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Retirement
Make your bonus pay
December 11, 2000: 6:59 a.m. ET

Feeling flush with cash? Make it last longer than a trip to Tahiti
By Staff Writer Jeanne Sahadi
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NEW YORK (CNNfn) - There's the Armani suit, the diamond earrings, not to mention that exotic vacation you've always wanted to take. Or maybe your living room just looks naked without a leather couch. Whatever your pleasure, you're not shy of ideas when it comes to spending your bonus.

"Definitely splurge. You've earned it," said certified financial planner Mari Adam of Boca Raton, Fla. But, she cautioned, don't treat it like it's found money. Just as you would think twice before blowing your whole paycheck on an extravagance, consider what you can do to improve your long-term savings scenario with that end-of-the-year check.

  graphic BEST WAYS TO BOOST BONUS BENEFITS  
   
  • Bump up 401(k) contributions
  • Open a Roth IRA
  • Invest in a good mutual fund
  • Build up your emergency reserves
  • Pay down your debt
  •    
    Adam and CFP Pat Jennerjohn of Oakland, Calif. recommend using half your bonus for something fun and the other half for your retirement investments and other savings needs. But if you carry debt on your credit card or through a 401(k) or student loan now is the time to pay it down, reducing the amount you pay in interest, they said.

    Interestingly, Adam said, among her clients "the ones who get the bonuses tend not to have cash." If that's the case for you, use some of your bonus to build up your emergency fund, she suggested.

    That fund may come in handy, especially if you're concerned your industry is about to enter a tough cycle or you risk being laid off. "If the economy is indeed slowing down, wouldn't it be nice to have some money set aside?" Adam said.

    Or, if your job is secure, think about the good buying opportunities in the stock market you may miss because you're shy on Benjamins.

    Cushion your future

    Of course, when you keep your short-term financial obligations to a minimum, you're in a better position to maximize your long-term savings.

    If you're not already maxing out your 401(k) contributions, consider putting your bonus in your savings account and boosting your retirement plan payments going forward. Even adding just 2 percent to what you already invest in your 401(k) can add up to a lot over the course of 20 or 30 years, Adam said. This is also a recommended strategy if you get a raise, Jennerjohn noted. Your take-home pay stays the same but your 401(k) account grows at a faster rate.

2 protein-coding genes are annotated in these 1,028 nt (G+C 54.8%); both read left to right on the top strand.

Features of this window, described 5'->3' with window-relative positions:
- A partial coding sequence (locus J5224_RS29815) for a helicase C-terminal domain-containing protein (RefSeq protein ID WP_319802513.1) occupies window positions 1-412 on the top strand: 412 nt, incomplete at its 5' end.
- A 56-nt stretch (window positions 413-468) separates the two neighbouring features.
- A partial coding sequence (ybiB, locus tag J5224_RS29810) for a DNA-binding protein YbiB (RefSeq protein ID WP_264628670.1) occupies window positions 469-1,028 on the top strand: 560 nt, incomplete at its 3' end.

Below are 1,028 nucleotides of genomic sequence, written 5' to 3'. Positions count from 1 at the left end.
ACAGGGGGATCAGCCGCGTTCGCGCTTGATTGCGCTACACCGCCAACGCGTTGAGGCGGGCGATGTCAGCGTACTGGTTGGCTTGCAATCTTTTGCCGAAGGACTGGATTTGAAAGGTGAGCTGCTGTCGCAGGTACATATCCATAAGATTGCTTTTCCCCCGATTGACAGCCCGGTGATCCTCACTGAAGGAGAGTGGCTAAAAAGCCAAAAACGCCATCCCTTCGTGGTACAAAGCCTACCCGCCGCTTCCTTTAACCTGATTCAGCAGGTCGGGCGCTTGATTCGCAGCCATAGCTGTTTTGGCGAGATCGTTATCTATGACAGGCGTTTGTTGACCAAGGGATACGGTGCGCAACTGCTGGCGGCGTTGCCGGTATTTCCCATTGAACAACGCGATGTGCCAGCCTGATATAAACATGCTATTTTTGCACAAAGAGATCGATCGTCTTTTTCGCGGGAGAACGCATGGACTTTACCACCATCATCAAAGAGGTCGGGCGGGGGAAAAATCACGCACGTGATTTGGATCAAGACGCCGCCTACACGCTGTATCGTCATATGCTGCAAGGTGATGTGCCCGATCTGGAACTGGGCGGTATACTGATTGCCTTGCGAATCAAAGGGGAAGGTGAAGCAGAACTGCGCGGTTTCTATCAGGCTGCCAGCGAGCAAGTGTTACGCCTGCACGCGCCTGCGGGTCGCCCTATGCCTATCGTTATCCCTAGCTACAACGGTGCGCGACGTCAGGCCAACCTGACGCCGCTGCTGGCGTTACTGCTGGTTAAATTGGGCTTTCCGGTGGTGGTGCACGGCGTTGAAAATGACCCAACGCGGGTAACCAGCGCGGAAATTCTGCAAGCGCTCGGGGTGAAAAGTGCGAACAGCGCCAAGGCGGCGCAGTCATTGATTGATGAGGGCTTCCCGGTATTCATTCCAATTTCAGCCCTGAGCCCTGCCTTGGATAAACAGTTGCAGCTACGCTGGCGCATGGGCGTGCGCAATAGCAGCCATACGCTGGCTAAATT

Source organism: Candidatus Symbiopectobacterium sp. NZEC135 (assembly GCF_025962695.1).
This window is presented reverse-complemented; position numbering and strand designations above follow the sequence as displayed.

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      Uncle Sam is going to want a piece of that action."  
         
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      Patricia Jennerjohn, CFP  
    Then again, "it may be time to open that Roth IRA you've been thinking about," Jennerjohn said. Or, if you're planning a big purchase in five years or more, you might invest the money in a good, all-purpose tax-efficient mutual fund, she added.

    Or, if your new year includes plans for a new job, you may not be eligible to participate in a 401(k) plan for several months. That increases your incentive to sock away part of your bonus because you're going to have save for retirement outside of a structured plan.

    Three letters: I, R, S

    Still eager to spend your bonus down to zero? At the very least, think taxes. "Uncle Sam is going to want a piece of that action," Jennerjohn said.

    Indeed, Adam advised, "Before you do anything else, figure out how much tax you owe and set that money aside. ... If you blow it, undeniably come April you'll need it." graphic

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    Most stock quote data provided by BATS. Market indices are shown in real time, except for the DJIA, which is delayed by two minutes. All times are ET. Disclaimer. Morningstar: © 2018 Morningstar, Inc. All Rights Reserved. Factset: FactSet Research Systems Inc. 2018. All rights reserved. Chicago Mercantile Association: Certain market data is the property of Chicago Mercantile Exchange Inc. and its licensors. All rights reserved. Dow Jones: The Dow Jones branded indices are proprietary to and are calculated, distributed and marketed by DJI Opco, a subsidiary of S&P Dow Jones Indices LLC and have been licensed for use to S&P Opco, LLC and CNN. Standard & Poor's and S&P are registered trademarks of Standard & Poor's Financial Services LLC and Dow Jones is a registered trademark of Dow Jones Trademark Holdings LLC. All content of the Dow Jones branded indices © S&P Dow Jones Indices LLC 2018 and/or its affiliates.